|William Nylander||GP||G||A||P||P/60||CF/60||CA/60||CF%||CF% Rel.||xGF%||TOI/G||PP TOI/G||SH TOI/G|
|Leaf F Rank||1||5||1||5||9||2||5||3||3||5||5||2||11|
One Other Number: Nylander easily leads the Leafs in powerplay points, with nine (Matthews is second with six.)
Evaluation: You can run an offence through William Nylander. He's one of those elegant, super-smooth forwards who seems at times to be in another league from the other players on the ice. He has a rifle of a wrist shot, and he has excellent instincts for holding the puck that one beat extra that opens up a passing lane or a goalie. He's the focal point of our powerplay and he's formed a chance-generating machine with Matthews.
Defensively...well, it's no secret Nylander is better in the other team's zone than his own. At his worst, he can look disengaged in the defensive end, waiting to fly up the ice on a rush. At the same time, this gets vastly overstated (predictably by nitwit members of the Toronto media.) Nylander is still a strongly net-positive possession player, and his impact on the game at even strength is equally so. Maybe long-term he's a centre; maybe long-term he's a RW. Either way, he's an elite offensive player--and like our other young players, he's only poised to get better.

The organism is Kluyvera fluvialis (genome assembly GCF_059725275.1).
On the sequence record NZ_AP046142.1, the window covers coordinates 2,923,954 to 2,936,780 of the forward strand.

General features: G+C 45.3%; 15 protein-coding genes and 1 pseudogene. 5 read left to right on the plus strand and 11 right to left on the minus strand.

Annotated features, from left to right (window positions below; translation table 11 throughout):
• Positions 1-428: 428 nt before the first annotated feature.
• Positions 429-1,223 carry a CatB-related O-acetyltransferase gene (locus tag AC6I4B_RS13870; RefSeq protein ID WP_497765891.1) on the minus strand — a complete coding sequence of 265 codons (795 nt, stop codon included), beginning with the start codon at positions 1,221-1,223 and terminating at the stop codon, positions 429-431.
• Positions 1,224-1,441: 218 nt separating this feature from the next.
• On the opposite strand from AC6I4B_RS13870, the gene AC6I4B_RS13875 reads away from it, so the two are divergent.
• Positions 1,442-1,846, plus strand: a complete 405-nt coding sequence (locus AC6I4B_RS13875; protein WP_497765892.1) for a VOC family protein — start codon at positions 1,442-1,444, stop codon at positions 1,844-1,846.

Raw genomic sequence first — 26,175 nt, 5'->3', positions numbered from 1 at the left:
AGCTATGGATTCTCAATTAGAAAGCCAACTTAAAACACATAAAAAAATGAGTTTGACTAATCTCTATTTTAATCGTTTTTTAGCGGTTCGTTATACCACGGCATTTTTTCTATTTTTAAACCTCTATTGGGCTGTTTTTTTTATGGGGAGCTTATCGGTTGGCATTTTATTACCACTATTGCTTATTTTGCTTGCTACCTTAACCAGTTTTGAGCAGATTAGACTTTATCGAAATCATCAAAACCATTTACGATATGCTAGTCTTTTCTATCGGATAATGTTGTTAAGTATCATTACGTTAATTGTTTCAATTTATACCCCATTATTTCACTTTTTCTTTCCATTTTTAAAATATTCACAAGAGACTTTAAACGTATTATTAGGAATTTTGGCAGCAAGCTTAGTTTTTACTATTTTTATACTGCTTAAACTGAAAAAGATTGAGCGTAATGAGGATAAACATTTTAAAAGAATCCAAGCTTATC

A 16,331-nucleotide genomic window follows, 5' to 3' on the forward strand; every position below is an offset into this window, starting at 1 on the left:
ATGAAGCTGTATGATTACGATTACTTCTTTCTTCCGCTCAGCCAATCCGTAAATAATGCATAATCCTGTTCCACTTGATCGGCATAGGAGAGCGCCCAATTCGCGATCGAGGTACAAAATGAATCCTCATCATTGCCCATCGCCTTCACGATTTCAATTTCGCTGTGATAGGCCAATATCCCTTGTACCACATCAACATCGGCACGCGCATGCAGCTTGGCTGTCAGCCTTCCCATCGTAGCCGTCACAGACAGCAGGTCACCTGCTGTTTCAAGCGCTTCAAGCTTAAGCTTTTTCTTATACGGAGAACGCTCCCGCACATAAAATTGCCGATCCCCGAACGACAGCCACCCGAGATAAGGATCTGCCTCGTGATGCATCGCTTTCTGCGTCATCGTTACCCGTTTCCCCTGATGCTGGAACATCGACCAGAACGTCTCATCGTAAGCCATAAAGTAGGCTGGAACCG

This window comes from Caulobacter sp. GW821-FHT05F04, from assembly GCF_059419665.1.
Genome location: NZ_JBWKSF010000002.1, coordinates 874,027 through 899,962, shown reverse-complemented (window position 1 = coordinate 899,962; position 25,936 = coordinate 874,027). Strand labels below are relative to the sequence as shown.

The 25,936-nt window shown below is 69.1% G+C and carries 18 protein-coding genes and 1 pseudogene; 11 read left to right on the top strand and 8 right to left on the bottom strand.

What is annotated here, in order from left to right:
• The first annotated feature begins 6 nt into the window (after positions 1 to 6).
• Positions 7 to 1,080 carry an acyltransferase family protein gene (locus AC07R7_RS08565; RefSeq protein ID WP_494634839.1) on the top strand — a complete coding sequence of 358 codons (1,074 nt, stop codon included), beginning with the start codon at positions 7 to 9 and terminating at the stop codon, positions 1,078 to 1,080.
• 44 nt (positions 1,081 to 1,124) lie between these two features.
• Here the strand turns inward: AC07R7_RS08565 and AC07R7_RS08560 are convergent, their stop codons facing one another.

Best Moment: Nylander's blessing, and occasional curse, is that he makes hockey look too easy. This assist was one of those times.
Tyler Bozak: B
Role: Complementary offensive centre; faceoff specialist; defensive roadkill; source of deathless blog arguments
|Tyler Bozak||GP||G||A||P||P/60||CF/60||CA/60||CF%||CF% Rel.||xGF%||TOI/G||PP TOI/G||SH TOI/G|
|Leaf F Rank||1||6||1||6||3||7||11||9||9||7||6||4||7|
One Other Number: Bozak's on-ice shooting percentage of 13.38% is the highest on the team. That's goosed his numbers somewhat--but Bozak's own shooting percentage is a little lower than his very high career average.
Evaluation: Ah, Bozak, old friend. We ought to know what Bozak is by now: a useful offensive opportunist who knows where to go on the ice, and a centre who just can't play defence against tough competition. Every time I want to write him off (like here), he comes back with a bunch of points. Mike Babcock has wisely attempted to shelter the JVR-Bozak-Marner line, and he's generally been rewarded. It's tempting to give all the credit to JVR and Marner, and they deserve a lot of it. But Bozak has produced at at least a 47-point pace each of the last five seasons, and he's doing it again this year. Let's admit he's got some value.